Daniel Watrous on Software Engineering

A Collection of Software Problems and Solutions

Posts tagged Windows

Software Engineering

Explore CloudFoundry using bosh-lite on Windows

It seems like most of the development around CloudFoundry and bosh happen on Linux or Mac. Getting things up and running in Windows was a real challenge. Below is how I worked things out.

**Make sure you have a modern processor that supports all virtualization technologies, such as VTx and extended paging.

Aside from the deviations mentioned below, I’m following the steps documented at https://github.com/cloudfoundry/bosh-lite

Changes to Vagrantfile

I’m using VirtualBox on Windows 7. To begin with, I modified the Vagrantfile to create two VMs rather than a single VM. The first is the VM that will run CloudFoundry. The second is to run bosh for the deployment of CloudFoundry. I use a second Linux VM to execute the bosh deployment since all the commands and files were developed in a *nix environment.

I am also more explicit in my network setup. I want the two hosts to have free communication on a local private network. I leave the default IP address assignment for the CloudFoundry host. For the bosh host I change the last octet of the IP address to 14.

  config.vm.define "cf" do |cf|
    cf.vm.provider :virtualbox do |v, override|
      override.vm.box = 'cloudfoundry/bosh-lite'
      override.vm.box_version = '388'
 
      # To use a different IP address for the bosh-lite director, uncomment this line:
      override.vm.network :private_network, ip: '192.168.50.4', id: :local
      override.vm.network :public_network
    end
  end
 
  config.vm.define "boshlite" do |boshlite|
    boshlite.vm.provider :virtualbox do |v, override|
      override.vm.box = 'ubuntu/trusty64'
 
      # To use a different IP address for the bosh-lite director, uncomment this line:
      override.vm.network :private_network, ip: '192.168.50.14', id: :local
      override.vm.network :public_network
      v.memory = 6144
      v.cpus = 2
    end
  end

At this point you can spin up the two hosts.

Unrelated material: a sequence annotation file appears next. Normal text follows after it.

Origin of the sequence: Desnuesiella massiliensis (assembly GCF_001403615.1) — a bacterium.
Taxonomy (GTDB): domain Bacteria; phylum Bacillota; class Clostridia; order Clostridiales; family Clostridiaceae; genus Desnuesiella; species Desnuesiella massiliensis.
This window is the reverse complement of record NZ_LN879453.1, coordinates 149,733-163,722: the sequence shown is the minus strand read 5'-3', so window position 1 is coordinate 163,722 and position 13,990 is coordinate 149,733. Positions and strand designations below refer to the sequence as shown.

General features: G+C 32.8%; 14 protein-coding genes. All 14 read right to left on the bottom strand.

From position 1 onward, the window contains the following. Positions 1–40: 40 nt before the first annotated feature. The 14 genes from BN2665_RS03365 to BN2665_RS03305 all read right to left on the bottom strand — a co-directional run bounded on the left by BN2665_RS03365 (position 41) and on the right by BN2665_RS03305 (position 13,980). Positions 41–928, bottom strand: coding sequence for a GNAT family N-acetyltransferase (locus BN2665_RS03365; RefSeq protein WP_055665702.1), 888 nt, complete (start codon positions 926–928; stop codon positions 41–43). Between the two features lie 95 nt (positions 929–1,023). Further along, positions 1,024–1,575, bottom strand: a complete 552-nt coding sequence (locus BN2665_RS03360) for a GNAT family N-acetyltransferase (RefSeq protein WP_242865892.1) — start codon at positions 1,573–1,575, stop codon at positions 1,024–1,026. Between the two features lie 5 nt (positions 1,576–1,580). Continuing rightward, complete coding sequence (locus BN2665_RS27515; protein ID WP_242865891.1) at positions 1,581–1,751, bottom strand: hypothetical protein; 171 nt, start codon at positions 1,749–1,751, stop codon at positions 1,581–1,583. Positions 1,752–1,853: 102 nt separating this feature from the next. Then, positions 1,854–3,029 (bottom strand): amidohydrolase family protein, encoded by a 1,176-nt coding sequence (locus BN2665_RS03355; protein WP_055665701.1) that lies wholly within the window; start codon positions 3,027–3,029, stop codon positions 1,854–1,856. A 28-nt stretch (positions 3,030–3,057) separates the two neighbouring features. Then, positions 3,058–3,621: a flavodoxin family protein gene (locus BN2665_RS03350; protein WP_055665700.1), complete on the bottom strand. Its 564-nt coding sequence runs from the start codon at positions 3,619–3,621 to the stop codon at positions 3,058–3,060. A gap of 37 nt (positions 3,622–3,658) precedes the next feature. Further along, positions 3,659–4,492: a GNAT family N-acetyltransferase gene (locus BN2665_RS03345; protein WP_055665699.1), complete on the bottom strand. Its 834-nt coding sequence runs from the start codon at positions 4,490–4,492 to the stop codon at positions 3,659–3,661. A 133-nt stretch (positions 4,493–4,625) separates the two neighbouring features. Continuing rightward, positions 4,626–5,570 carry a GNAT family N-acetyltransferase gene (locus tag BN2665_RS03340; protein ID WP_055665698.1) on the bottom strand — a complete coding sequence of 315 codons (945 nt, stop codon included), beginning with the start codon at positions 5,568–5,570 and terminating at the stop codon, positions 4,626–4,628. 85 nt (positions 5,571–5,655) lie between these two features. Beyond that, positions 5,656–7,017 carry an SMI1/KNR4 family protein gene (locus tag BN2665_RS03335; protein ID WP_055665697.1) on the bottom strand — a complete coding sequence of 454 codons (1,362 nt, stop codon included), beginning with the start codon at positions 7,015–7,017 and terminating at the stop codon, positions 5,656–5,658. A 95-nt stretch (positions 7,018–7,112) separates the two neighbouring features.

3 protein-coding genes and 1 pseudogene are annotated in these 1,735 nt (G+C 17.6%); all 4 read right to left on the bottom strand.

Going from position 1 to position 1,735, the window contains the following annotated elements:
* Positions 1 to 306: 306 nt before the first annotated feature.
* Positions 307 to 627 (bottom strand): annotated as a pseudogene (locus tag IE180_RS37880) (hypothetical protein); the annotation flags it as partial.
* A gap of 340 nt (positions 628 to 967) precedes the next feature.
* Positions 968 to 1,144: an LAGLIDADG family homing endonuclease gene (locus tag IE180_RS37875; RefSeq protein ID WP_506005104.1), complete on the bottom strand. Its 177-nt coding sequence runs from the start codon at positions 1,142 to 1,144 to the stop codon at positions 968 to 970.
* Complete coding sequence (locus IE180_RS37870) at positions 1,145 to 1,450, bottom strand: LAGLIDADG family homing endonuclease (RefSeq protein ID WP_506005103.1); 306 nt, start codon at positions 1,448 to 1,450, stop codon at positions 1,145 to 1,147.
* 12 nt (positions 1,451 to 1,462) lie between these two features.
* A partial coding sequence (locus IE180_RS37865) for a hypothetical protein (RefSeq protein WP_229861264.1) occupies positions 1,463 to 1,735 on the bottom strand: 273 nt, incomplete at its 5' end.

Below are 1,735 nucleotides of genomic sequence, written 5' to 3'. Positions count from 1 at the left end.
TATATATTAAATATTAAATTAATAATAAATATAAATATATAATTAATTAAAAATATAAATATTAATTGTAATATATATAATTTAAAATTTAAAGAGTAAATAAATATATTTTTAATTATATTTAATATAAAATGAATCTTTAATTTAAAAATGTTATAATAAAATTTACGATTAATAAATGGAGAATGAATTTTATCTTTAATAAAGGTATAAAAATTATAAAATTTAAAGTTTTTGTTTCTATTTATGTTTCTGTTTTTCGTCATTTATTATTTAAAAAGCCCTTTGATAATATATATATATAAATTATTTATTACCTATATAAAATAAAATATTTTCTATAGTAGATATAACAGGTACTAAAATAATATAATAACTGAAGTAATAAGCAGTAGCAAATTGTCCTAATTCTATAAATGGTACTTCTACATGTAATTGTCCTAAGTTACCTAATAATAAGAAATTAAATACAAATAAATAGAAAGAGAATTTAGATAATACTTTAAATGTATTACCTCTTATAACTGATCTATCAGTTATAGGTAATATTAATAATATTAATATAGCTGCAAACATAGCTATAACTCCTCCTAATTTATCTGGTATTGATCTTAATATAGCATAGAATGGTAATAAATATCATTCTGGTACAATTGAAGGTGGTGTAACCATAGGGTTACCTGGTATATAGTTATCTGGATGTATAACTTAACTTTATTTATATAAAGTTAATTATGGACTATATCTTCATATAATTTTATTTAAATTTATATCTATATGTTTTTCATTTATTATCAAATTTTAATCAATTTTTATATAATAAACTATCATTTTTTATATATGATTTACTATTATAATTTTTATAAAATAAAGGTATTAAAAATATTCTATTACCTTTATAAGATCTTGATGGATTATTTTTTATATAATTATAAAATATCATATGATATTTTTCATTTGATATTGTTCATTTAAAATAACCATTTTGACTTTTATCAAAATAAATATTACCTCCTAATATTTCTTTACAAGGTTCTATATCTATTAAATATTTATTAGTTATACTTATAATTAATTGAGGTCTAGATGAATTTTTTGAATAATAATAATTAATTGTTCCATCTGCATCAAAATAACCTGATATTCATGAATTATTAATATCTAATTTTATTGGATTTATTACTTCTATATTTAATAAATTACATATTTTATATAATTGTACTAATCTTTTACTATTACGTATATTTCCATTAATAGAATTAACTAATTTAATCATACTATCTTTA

vagrant up --provider=virtualbox

The remaining steps need to happen on your bosh deployment host (192.168.0.14 based on the Vagrantfile above). In case you need it, here is a refresher on setting up Vagrant SSH connectivity using PuTTY on Windows.

Prepare for provision_cf

If you are in a proxied environment, you’ll need to set the environment variables, including no_proxy for the CloudFoundry host. I include xip.io for ease of access in future steps.

export http_proxy=http://proxy.domain.com:8080
export https_proxy=https://proxy.domain.com:8080
export no_proxy=192.168.50.4,xip.io

Next we need to get prerequisites going and then install the bosh CLI. You may have some of these already, and you may need some additional libraries. This is based on a clean Ubuntu trusty 64 box.

sudo -E add-apt-repository multiverse
sudo -E apt-get update
sudo -E apt-get -y install build-essential linux-headers-`uname -r`
sudo -E apt-get -y install ruby ruby-dev git zip

Now bosh_cli can be installed. I’ve added flags to skip ‘ri’ and ‘rdoc’ since they take a long time. If you really want those, you can drop those arguments.

sudo -E gem install bosh_cli --no-ri --no-rdoc

We also need spiff on this system. Here I grab and unzip the latest spiff, then move the binary into /usr/local/bin.

wget https://github.com/cloudfoundry-incubator/spiff/releases/download/v1.0.3/spiff_linux_amd64.zip
unzip spiff_linux_amd64.zip
sudo mv spiff /usr/local/bin/

Next we need to clone both bosh-lite and cf-release. Even though the contents of bosh-lite are available in “/vagrant”, we need these two directories side by side, so it’s easiest to just clone them both into the home directory of the bosh deployment host. We then change into the bosh-lite directory.